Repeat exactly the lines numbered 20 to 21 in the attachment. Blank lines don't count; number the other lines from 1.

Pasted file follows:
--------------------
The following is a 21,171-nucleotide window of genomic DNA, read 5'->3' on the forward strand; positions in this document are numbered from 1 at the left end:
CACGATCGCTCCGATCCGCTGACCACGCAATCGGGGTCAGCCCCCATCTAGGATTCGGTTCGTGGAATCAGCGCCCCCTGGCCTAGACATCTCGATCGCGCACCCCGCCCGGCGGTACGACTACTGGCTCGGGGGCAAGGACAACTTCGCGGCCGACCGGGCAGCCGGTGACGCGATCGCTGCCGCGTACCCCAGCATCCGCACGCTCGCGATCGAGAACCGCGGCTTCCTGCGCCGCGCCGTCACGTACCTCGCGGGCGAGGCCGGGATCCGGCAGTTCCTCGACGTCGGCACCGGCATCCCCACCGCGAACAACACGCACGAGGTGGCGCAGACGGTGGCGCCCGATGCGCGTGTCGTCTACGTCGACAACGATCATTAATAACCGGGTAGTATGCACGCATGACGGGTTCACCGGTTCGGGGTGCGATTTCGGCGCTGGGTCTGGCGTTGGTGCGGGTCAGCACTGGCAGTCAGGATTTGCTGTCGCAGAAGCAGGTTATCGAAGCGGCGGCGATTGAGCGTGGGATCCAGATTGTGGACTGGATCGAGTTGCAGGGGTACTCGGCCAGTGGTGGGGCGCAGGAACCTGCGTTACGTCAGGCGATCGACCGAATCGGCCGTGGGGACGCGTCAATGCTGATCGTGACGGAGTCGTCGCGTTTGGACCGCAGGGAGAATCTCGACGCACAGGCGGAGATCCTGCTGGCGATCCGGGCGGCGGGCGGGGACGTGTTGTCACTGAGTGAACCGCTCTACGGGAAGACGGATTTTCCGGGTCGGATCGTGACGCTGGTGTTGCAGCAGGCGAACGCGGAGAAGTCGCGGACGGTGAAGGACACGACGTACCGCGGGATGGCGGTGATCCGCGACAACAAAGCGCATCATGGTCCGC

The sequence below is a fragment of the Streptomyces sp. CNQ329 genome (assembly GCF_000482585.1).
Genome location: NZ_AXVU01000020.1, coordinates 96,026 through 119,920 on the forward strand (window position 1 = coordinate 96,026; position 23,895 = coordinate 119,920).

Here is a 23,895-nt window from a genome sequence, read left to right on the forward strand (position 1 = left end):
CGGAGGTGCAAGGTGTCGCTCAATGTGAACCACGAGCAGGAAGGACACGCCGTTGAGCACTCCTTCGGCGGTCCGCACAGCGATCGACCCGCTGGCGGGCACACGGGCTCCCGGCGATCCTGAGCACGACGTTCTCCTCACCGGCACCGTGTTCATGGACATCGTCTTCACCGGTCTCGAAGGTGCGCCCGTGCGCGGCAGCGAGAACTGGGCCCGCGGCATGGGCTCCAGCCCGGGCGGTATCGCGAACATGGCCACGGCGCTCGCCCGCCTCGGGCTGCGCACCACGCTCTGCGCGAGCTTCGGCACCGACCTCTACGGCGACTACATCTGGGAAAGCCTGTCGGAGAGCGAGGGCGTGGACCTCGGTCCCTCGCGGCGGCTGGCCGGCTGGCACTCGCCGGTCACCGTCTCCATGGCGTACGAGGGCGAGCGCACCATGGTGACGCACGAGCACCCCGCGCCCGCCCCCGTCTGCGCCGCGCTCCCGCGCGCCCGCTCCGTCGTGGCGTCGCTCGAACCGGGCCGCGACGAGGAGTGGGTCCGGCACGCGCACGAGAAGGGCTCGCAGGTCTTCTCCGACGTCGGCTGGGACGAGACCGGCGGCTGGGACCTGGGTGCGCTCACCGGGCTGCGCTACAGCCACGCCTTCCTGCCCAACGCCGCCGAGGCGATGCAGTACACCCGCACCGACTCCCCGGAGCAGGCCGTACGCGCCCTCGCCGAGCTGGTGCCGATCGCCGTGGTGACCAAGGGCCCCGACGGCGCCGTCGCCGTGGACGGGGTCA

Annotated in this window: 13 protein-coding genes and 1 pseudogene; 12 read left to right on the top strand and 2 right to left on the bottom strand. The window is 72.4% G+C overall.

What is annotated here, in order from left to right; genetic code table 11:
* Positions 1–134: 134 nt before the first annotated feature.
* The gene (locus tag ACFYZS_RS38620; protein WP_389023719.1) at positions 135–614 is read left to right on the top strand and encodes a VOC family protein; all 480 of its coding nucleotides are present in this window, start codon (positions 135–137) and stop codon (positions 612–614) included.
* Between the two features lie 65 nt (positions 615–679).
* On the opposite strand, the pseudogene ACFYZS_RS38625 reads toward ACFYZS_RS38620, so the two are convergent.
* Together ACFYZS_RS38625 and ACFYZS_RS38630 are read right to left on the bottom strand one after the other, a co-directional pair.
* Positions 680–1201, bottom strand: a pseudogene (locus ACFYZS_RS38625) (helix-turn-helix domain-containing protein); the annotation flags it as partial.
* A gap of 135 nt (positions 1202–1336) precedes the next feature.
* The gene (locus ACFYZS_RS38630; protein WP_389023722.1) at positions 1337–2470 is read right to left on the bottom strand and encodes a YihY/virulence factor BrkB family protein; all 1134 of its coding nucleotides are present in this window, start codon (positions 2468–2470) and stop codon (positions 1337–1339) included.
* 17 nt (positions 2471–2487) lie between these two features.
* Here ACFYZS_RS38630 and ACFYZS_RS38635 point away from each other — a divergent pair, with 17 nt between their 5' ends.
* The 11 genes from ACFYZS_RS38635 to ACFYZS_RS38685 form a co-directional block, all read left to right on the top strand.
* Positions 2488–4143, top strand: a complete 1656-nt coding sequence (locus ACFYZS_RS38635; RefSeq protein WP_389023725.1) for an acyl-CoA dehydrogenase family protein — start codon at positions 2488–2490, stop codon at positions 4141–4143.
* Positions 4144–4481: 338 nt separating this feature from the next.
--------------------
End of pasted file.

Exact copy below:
* Positions 2488–4143, top strand: a complete 1656-nt coding sequence (locus ACFYZS_RS38635; RefSeq protein WP_389023725.1) for an acyl-CoA dehydrogenase family protein — start codon at positions 2488–2490, stop codon at positions 4141–4143.
* Positions 4144–4481: 338 nt separating this feature from the next.